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A Window of Opportunity

Life is only futile to the extent we see it as the source of our fulfillment and hope. If, however, we see our life as a window of opportunity to serve God in faithfulness, we can understand that it has significance and purpose.

Mark R. Rushdoony
  • Mark R. Rushdoony,
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February marks the remembrance of St. Valentine, a man whose memory is cloaked in many layers of myth. The work of St. Patrick and St. Nicholas has suffered much the same fate. We have but vague historical recollections of respected men of some real historical note. Even men of renown are largely forgotten after a few years. Perhaps you have heard a name of someone famous earlier in your lifetime whose name you have not heard mentioned in years. The shortness and seeming insignificance of a human lifespan was noted in Psalm 103:

15. As for man, his days are as grass; as a flower of the field, so he flourish
16. For the wind passeth over it, and it is gone.

That is often quoted with a degree of sadness, as though the point is the futility of life. It is rather contrasting man’s mortality with the immortal, sovereign God:

19. The Lord prepared his throne in the heaven; and his kingdom ruleth over all

Life is only futile to the extent we see it as the source of our fulfillment and hope. If, however, we see our life as a window of opportunity to serve God in faithfulness, we can understand that it has significance and purpose.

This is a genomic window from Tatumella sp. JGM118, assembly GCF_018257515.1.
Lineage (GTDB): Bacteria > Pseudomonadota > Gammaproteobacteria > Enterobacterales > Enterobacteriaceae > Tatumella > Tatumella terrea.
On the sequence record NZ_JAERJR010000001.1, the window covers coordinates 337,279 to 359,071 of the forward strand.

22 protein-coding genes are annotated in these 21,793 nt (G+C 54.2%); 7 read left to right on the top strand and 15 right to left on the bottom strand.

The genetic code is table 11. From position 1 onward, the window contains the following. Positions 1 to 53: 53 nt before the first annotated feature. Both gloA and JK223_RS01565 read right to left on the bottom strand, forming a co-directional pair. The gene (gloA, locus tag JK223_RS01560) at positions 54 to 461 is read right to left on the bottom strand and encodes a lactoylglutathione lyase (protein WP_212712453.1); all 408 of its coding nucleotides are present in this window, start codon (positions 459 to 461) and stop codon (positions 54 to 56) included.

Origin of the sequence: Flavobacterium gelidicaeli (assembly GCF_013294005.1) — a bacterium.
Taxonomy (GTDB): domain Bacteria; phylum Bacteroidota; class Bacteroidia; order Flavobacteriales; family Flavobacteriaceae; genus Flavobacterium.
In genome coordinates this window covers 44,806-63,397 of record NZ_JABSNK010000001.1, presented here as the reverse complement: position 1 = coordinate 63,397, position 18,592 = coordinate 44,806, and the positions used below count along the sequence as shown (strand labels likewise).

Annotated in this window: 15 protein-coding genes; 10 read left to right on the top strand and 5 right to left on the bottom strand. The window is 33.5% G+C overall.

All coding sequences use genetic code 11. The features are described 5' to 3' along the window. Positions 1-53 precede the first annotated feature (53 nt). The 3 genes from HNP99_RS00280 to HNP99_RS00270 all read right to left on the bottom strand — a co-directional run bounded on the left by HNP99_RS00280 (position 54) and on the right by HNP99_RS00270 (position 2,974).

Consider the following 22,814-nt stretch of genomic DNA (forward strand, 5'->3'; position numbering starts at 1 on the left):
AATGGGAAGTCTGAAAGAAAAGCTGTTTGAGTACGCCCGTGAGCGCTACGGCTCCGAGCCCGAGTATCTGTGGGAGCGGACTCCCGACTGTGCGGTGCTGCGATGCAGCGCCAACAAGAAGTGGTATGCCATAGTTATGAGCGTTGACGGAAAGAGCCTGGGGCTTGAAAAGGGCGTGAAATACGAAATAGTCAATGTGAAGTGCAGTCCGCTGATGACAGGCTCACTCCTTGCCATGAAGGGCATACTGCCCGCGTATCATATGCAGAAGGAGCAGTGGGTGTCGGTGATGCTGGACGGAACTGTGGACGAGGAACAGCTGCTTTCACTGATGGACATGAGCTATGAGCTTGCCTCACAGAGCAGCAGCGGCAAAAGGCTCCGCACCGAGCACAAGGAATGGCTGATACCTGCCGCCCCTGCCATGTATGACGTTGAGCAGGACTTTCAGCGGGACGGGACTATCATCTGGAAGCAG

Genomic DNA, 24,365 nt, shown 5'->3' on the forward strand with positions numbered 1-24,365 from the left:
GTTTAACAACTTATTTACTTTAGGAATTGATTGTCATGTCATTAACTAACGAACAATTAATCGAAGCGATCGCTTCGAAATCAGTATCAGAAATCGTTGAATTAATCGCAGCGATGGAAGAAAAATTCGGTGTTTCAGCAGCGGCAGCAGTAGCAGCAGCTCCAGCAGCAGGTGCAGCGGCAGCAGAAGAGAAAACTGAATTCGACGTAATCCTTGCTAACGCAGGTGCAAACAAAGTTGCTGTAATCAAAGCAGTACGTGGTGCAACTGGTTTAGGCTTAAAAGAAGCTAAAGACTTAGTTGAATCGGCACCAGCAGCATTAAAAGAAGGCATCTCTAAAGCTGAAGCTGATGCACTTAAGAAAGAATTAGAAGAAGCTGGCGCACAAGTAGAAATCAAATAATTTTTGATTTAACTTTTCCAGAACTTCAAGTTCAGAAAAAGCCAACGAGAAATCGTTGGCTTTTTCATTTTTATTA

A frequent topic of conversation amongst discerning Christians these days is the rise of evil in high places, the loss of both private and public ethics, and the rapid dissolution of culture and civility. It is necessary to recognize what is happening but we must never conclude with a retreat to futility. The alternative to futility is to “hope in God: for I shall yet praise him, who is the health of my countenance…” (Ps. 42:11).

If we hope in God, and believe that He now rules “over all,” we will spend our brief days serving His Kingdom. We will be actively engaged in that work until such time as God sees fit that we “rest from our labors” (Rev. 14:13).


Mark R. Rushdoony
  • Mark R. Rushdoony

Mark R. Rushdoony graduated from Los Angeles Baptist College (now The Master’s College) with a B.A. in history in 1975 and was ordained to the ministry in 1995.

He taught junior and senior high classes in history, Bible, civics and economics at a Christian school in Virginia for three years before joining the staff of Chalcedon in 1978. He was the Director of Chalcedon Christian School for 14 years while teaching full time. He also helped tutor all of his children through high school.

In 1998, he became the President of Chalcedon and Ross House Books, and, more recently another publishing arm, Storehouse Press. Chalcedon and its subsidiaries publish many titles plus CDs, mp3s, and an extensive online archive at www.chalcedon.edu.

He has written scores of articles for Chalcedon’s publications, both the Chalcedon Report and Faith for all of Life. He was a contributing author to The Great Christian Revolution (1991). He has spoken at numerous conferences and churches in the U.S. and abroad.

Mark Rushdoony lives in Vallecito, California, his home of 43 years with his wife of 45 years and his youngest son. He has three married children and nine grandchildren.

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